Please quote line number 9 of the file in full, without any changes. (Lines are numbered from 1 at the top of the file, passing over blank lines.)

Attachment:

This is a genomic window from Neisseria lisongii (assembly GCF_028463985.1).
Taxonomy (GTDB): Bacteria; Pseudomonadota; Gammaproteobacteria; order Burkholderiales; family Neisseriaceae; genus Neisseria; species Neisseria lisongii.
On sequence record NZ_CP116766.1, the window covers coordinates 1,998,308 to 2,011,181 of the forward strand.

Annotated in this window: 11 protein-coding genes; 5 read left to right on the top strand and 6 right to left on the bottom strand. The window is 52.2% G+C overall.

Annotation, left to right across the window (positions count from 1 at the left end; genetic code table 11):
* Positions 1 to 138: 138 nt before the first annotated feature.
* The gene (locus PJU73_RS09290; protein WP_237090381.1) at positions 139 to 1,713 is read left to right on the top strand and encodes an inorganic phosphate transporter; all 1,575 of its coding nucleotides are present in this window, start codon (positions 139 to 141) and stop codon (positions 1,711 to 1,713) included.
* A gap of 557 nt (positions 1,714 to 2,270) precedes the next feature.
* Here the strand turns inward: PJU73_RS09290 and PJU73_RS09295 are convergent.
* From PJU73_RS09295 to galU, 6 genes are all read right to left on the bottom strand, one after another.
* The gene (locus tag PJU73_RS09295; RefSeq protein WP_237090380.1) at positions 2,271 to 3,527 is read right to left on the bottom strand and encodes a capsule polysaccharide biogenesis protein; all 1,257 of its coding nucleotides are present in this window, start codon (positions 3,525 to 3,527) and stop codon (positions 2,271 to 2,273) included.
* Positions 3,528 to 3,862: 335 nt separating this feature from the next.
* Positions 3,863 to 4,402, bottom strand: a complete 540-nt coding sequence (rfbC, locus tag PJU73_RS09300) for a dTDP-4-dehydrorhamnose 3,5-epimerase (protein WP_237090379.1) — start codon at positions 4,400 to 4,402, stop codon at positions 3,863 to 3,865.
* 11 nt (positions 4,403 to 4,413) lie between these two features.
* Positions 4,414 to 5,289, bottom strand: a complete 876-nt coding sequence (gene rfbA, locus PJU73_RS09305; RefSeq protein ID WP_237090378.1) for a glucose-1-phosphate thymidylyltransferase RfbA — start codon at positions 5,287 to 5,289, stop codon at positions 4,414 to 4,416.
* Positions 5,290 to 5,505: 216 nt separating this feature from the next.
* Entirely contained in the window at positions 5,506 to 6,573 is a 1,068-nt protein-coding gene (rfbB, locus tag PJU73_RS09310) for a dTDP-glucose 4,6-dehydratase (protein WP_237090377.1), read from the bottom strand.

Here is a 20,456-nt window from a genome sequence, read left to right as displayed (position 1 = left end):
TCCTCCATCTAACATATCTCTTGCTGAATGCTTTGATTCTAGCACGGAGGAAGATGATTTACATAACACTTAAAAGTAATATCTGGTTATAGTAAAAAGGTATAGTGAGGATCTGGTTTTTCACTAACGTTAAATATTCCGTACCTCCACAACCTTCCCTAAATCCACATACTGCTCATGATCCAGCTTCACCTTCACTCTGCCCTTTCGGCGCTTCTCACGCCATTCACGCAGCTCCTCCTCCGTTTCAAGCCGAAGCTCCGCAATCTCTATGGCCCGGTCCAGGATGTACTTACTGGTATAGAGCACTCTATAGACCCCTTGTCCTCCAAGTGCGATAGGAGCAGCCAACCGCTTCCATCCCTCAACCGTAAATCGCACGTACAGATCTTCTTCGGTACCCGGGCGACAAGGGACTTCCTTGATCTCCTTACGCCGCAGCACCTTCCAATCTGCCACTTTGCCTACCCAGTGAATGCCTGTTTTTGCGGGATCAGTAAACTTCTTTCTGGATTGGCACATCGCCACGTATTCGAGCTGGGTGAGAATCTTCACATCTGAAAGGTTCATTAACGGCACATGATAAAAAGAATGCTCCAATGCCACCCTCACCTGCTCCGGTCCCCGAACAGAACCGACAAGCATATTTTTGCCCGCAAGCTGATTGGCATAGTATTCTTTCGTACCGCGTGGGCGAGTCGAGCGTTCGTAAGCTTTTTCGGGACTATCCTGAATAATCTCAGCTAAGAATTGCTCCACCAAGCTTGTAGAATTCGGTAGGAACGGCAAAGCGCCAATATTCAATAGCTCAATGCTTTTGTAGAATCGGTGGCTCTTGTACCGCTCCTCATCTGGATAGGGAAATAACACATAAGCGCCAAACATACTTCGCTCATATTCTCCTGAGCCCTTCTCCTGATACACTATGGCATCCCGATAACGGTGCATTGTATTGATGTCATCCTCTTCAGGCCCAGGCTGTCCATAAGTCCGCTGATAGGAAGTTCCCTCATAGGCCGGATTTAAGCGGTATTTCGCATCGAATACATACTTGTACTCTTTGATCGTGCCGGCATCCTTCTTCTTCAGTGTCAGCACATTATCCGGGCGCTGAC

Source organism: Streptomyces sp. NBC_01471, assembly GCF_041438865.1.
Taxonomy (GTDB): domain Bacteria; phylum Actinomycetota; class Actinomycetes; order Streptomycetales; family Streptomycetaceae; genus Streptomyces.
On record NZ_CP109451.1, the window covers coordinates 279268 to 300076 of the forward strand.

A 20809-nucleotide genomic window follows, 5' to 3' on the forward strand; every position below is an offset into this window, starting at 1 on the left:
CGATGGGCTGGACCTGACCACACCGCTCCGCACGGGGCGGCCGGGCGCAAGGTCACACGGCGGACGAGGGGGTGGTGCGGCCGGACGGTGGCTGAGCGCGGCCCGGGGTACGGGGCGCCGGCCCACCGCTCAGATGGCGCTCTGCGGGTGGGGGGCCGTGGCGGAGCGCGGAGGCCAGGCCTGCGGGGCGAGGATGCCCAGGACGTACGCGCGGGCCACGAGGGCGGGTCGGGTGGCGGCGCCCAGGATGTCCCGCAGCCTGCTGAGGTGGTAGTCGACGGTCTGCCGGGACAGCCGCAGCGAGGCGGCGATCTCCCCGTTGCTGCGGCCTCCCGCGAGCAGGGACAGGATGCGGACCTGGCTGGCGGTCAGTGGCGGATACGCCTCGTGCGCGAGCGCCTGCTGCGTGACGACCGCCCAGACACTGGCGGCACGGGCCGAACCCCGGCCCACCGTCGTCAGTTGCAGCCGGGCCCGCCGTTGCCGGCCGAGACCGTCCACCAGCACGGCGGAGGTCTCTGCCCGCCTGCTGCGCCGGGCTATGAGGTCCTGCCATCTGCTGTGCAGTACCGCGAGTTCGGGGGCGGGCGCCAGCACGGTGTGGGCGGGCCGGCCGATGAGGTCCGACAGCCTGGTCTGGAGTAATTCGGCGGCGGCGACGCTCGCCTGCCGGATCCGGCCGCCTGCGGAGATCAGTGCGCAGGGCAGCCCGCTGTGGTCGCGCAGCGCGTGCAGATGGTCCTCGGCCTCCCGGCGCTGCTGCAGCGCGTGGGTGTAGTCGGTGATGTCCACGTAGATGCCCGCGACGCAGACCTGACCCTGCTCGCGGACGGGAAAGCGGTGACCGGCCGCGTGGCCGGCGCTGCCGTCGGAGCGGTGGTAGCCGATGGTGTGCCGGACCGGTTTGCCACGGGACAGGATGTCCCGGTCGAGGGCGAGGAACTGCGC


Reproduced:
* Here the strand turns inward: PJU73_RS09290 and PJU73_RS09295 are convergent.